Next, I removed the clear wingtip pieces from the sprue. This should be done very carefully, as they are rather brittle. Using a drill, I was able to make these clear pieces hollow, again this should be done gently. Eventually, all surfaces were polished and attached to the wingtips by using a clear parts cement.
At the trailing edge of the wingtips are a fuel dump valve and another white navigation light.
For molding requirements, you`ll find only a short neck on the wings of the kit. The navigation light ( at the outer position ) shall be extended by using a plastic rod of 1mm diameter. To improve the look, I attached a 1mm lens.
The fuel dump valve, which is shorter, was done by using a 1mm hollow brass tube.
Unfortunately, I have done all this after painting the wings. Again, the wrong way and it looks not as clean and nicely as aimed for.






 

I almost forgot to show you the photo of the completed wing root landing light.

 

Completing the main landing gear, called MLG.
The upper part of the MLG looks like an acute-angled triangle with a round forward piece.
The longest side of the triangle, math. the c side, is facing outboard. On the next photo you`ll see the left MLG on the left and its counterpart on the right.




Insert the round forward piece of the upper part of the MLG into this hole while pushing the rear part firmly to the surface of the MLG bay. You`ll get nicely hinged MLGs rather like the real ones. To affix them into position, use a bit of 2-minute epoxy.
The inboard flap fairings have an outboard facing hole where the assembly of the MLG doors should be attached to, see the next photo.




Now comes the most delicate step, the attachment of the MLG doors. You`ll need the PE parts #2. There are 2 for each site, to show the structure from both sites, front and rear. After gluing the respective pieces, they need to be bonded to fit behind the forward support strut of the MLG and glued in place. It is rather difficult to describe this procedure completely, hopefully the next picture will explain more.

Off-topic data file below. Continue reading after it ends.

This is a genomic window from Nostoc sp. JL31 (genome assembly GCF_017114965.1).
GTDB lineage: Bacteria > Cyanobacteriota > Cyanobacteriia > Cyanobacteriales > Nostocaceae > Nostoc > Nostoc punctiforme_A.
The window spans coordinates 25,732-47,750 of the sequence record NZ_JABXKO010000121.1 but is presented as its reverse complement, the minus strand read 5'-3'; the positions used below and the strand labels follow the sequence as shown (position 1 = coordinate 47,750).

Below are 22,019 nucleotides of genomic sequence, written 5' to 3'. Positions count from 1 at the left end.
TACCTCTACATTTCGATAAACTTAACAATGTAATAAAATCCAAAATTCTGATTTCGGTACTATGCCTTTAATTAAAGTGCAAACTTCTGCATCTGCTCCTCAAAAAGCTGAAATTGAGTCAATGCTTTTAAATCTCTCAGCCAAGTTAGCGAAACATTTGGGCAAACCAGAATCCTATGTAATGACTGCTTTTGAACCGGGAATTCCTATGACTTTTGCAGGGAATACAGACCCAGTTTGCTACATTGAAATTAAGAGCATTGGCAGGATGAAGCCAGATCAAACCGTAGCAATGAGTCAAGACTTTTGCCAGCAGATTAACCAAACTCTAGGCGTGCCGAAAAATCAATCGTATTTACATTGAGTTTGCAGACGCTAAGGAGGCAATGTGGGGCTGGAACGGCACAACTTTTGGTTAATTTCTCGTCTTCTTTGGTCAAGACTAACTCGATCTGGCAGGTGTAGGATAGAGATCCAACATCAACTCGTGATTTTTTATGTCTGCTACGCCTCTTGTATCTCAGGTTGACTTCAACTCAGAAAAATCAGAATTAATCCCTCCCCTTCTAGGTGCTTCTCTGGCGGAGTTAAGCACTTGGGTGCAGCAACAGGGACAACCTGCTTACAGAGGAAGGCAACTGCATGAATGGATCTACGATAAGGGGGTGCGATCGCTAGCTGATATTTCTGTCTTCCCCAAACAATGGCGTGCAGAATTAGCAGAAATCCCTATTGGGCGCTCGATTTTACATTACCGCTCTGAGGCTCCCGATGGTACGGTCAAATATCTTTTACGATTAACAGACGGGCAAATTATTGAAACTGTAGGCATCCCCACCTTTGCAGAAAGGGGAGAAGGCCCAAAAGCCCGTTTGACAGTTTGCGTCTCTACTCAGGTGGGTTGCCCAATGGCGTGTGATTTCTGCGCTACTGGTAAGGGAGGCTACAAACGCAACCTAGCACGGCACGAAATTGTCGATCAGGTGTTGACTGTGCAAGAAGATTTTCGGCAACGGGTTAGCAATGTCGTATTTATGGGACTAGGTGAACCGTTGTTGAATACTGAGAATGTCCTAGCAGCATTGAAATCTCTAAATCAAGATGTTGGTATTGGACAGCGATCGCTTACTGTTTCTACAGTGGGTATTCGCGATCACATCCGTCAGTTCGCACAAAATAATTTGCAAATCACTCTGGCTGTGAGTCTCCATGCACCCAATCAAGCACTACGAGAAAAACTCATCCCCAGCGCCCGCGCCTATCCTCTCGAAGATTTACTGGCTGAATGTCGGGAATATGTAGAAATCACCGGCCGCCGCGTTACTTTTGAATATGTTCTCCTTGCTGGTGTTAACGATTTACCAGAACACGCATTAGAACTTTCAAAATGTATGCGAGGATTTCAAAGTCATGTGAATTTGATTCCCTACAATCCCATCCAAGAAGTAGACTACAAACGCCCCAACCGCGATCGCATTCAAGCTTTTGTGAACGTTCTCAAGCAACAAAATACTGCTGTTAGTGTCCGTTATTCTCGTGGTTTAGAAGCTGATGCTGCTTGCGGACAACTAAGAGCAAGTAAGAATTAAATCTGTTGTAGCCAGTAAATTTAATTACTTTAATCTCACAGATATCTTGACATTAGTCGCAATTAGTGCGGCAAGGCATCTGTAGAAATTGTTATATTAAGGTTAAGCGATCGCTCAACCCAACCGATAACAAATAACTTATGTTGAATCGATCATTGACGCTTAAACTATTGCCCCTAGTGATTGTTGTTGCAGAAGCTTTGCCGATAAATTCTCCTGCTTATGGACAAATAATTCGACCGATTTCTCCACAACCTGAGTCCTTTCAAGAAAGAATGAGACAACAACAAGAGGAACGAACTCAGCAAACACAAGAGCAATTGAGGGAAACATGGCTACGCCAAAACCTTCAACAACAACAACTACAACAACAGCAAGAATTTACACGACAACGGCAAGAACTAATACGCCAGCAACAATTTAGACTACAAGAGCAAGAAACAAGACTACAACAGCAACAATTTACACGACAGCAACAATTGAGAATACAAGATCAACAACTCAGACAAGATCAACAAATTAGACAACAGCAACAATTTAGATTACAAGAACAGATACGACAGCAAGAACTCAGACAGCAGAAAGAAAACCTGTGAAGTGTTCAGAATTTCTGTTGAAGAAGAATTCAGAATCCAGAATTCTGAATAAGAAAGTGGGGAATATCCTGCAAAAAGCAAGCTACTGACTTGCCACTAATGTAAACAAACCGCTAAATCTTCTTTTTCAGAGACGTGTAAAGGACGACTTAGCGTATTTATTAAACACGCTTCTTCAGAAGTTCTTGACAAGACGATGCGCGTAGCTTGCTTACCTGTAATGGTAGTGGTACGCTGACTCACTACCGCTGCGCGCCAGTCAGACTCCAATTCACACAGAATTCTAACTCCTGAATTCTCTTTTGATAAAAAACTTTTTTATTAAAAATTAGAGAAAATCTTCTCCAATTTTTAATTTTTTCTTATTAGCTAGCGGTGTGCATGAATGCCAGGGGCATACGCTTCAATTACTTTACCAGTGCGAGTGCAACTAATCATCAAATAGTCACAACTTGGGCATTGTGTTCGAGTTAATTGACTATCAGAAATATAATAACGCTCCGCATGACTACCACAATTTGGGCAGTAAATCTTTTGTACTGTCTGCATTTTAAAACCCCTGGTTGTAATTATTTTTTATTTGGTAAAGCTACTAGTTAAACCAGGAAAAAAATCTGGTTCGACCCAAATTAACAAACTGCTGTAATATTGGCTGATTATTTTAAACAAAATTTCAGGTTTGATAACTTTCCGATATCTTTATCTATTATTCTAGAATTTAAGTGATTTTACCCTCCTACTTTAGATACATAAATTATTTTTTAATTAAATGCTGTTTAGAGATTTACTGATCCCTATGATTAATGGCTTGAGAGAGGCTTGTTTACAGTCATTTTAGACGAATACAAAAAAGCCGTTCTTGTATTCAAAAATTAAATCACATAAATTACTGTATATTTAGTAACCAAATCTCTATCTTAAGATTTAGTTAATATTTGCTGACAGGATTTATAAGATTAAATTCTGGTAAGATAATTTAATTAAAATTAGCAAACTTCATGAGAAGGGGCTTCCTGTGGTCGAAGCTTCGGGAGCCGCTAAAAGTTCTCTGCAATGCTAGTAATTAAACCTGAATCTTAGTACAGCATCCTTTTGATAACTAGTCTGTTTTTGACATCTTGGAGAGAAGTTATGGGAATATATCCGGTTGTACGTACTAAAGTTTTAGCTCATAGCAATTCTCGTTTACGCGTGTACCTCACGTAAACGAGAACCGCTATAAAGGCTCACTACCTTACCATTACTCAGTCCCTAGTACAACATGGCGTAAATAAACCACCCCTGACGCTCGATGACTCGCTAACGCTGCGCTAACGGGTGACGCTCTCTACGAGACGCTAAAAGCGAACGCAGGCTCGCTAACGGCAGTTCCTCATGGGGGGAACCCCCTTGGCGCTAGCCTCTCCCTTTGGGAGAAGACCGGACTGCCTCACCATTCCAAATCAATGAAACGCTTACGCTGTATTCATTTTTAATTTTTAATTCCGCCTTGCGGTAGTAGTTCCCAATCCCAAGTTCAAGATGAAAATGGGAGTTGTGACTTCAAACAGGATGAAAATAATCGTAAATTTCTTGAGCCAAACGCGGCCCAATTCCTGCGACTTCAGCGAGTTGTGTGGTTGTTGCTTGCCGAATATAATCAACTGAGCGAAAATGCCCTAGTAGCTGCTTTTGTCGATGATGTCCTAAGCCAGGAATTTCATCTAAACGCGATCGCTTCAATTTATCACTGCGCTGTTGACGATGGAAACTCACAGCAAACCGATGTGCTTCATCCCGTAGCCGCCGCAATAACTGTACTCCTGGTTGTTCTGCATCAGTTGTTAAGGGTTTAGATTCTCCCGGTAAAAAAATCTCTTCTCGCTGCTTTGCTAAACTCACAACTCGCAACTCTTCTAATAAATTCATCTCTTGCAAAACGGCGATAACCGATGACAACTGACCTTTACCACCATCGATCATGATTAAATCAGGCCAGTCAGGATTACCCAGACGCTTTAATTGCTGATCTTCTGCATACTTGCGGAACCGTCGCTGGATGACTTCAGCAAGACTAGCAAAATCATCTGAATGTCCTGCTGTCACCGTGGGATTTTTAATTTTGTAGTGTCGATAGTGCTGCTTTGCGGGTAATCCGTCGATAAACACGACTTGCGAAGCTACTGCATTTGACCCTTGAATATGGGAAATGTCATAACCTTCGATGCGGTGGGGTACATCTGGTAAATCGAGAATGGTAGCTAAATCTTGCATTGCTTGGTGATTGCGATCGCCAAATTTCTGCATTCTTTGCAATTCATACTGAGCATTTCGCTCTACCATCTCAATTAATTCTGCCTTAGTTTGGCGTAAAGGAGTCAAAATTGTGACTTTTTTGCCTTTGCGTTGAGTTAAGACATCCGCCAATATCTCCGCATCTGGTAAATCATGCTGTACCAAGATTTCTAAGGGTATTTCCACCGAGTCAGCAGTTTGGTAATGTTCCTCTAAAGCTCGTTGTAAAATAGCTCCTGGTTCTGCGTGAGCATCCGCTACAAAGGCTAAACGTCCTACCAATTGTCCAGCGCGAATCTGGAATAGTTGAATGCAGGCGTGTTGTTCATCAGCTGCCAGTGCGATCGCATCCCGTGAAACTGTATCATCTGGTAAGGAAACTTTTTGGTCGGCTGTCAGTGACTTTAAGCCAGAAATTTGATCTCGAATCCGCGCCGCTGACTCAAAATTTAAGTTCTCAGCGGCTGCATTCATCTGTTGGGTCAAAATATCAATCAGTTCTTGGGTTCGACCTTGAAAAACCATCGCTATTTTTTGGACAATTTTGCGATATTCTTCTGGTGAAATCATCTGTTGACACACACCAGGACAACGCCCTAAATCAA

The nose gear doors shall be placed into the nose gear bay as follows:

 

Now some hints for the aft passenger stair.
The handrails are PE parts #3.
The 2 vertical poles are part of the retract/extend mechanism, and are not part of the kit, as they it is almost impossible to cast these pieces properly.
Please use a 1mm styrene pole cut into a lenght of about 30-35mm.
The next photo shows the completed aft stair.


 

After some light weathering and installing the antennas, water drains and pitots, the build is almost complete.
I still need to attach the partly drooped Kruger flaps, which should be delivered by the casting company in a few weeks.

My goal was to finish this build as a guidance as soon as possible, and I hope it will be useful for those of you building this kit.
It is not my best build, as I had to rush it a bit and I will take more care building the 721.